Swedish utility Vattenfall and Norway’s Aker Carbon Capture have signed a memorandum of understanding (MoU) to accelerate the evaluation of future carbon capture plants in Sweden and Northern Europe, they said on Oct. 22.

Carbon capture and storage (CCS) has long been viewed as a way to reduce CO2 emissions but there are few commercial projects in existence, partly due to the cost. However, Norway in September announced it would finance two-thirds of a large-scale project dubbed “Longship.”

The International Energy Agency (IEA) said in September carbon capture technology was key to achieving global climate goals.

The agreement, which would focus on commercial bio-CCS plants, would help deliver on Vattenfall’s ambitions to achieve negative emissions.

Capturing the CO2 released by sustainably grown biomass fuel can be counted as carbon-negative, as less CO2 is released into the atmosphere than is removed by the crops during their growth.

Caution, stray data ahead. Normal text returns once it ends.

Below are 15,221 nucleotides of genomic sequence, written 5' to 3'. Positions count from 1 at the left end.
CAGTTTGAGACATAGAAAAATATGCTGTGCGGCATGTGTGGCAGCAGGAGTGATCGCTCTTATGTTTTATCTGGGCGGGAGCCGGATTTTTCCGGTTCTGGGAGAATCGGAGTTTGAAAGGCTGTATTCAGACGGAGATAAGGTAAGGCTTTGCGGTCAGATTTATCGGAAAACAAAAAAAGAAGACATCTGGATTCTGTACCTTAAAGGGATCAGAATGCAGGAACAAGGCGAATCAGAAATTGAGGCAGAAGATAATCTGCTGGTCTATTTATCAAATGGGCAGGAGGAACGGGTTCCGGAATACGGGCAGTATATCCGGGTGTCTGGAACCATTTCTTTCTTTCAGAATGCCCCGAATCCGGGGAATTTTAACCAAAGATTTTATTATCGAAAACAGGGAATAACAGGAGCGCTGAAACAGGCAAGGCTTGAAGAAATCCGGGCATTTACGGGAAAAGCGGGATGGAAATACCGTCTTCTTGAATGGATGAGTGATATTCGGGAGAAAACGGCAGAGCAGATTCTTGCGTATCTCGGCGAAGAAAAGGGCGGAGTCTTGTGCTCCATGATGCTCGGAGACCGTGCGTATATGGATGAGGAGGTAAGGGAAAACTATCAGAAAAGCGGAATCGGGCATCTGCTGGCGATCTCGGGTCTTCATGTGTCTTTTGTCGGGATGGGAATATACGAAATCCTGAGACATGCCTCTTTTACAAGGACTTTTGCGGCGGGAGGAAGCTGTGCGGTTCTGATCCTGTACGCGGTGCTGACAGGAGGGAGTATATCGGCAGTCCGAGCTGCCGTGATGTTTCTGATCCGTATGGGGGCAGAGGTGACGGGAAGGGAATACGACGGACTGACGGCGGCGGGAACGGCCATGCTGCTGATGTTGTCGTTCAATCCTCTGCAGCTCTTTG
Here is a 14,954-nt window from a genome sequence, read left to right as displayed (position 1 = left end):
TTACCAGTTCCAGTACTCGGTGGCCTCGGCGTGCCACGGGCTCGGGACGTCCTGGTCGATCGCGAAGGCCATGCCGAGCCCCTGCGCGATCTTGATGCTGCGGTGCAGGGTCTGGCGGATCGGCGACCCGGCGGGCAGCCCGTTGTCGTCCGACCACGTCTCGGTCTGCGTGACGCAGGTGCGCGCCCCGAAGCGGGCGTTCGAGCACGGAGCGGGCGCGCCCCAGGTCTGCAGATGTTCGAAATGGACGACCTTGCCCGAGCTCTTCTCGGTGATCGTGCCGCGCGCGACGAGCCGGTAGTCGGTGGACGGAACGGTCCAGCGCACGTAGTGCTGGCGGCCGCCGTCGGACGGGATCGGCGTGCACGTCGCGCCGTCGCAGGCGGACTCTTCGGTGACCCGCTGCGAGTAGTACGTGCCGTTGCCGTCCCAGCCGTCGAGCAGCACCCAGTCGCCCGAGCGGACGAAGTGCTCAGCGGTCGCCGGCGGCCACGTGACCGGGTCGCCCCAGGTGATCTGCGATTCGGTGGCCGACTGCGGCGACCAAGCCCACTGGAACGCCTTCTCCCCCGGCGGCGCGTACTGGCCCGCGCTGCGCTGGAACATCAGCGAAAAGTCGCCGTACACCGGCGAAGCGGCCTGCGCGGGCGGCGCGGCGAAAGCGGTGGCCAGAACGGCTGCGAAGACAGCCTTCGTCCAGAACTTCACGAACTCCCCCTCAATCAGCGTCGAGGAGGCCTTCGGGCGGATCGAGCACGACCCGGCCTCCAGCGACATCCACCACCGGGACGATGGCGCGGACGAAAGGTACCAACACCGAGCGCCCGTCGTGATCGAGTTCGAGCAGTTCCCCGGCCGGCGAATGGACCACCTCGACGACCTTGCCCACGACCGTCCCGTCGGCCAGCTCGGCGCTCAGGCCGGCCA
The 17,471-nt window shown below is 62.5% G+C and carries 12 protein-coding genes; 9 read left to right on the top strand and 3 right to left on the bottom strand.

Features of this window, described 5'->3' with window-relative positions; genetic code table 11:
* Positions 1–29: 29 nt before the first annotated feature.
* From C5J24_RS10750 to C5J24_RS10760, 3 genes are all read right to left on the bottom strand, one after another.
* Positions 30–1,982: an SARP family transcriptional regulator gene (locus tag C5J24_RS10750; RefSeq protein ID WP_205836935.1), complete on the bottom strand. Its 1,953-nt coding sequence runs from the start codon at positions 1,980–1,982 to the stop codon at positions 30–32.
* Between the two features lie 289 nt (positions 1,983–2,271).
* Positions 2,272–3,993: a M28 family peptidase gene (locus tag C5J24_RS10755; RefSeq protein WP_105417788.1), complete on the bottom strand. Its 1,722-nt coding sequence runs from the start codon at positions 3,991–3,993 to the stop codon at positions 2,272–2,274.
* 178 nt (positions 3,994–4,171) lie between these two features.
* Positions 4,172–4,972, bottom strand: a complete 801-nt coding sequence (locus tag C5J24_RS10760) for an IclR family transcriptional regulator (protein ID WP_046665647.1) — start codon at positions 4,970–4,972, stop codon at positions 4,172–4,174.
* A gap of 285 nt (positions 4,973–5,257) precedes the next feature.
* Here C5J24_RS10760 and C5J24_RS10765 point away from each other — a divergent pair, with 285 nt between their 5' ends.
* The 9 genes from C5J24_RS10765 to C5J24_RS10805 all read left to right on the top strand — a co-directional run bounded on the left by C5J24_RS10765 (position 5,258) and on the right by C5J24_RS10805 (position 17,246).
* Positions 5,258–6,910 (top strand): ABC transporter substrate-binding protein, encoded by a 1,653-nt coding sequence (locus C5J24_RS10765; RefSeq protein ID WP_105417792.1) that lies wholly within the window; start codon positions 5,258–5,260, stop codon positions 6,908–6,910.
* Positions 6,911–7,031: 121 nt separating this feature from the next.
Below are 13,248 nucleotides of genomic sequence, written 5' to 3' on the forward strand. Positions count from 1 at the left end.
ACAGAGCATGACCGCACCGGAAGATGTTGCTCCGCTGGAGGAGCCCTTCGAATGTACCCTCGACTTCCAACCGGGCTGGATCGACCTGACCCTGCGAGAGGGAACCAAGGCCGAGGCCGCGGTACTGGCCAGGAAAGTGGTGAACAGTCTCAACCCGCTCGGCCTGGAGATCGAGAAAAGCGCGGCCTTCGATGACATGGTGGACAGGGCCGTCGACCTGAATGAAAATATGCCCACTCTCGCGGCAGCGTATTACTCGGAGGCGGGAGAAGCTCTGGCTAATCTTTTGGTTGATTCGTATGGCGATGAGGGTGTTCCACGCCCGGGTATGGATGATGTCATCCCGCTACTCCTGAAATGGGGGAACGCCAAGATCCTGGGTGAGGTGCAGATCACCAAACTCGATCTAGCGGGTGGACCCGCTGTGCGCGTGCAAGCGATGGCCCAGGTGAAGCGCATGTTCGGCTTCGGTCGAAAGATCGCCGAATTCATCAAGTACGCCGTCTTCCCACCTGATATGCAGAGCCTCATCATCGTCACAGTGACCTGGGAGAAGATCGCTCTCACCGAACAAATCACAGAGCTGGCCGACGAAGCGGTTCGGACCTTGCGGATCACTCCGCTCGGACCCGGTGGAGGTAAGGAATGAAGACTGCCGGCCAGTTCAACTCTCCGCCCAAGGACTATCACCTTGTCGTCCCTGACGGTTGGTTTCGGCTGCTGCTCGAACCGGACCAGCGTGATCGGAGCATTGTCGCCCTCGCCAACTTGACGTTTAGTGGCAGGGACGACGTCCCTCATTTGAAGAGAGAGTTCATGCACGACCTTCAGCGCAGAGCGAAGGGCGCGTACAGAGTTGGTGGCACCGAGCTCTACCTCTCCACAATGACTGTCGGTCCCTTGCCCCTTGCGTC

The MoU is non-exclusive and covers services related to advancing initiatives for CCS at Vattenfall and has a two-year timeline, the companies said.

Vattenfall first started testing CCS technologies between 2008 and 2014.

“However, CCS has taken many steps forward since then, leading to several projects moving forward both on the capture and on the storage side,” it added, highlighting Norway’s Longship project led by oil and gas majors Equinor, Total and Shell.

“As we prepare to deliver the capture plant for Longship, the Norwegian full-scale demonstration project, we see a sharp increase in companies across sectors that want to explore and realize carbon capture plants in the future,” Valborg Lundegaard, CEO of Aker Carbon Capture, said in a statement.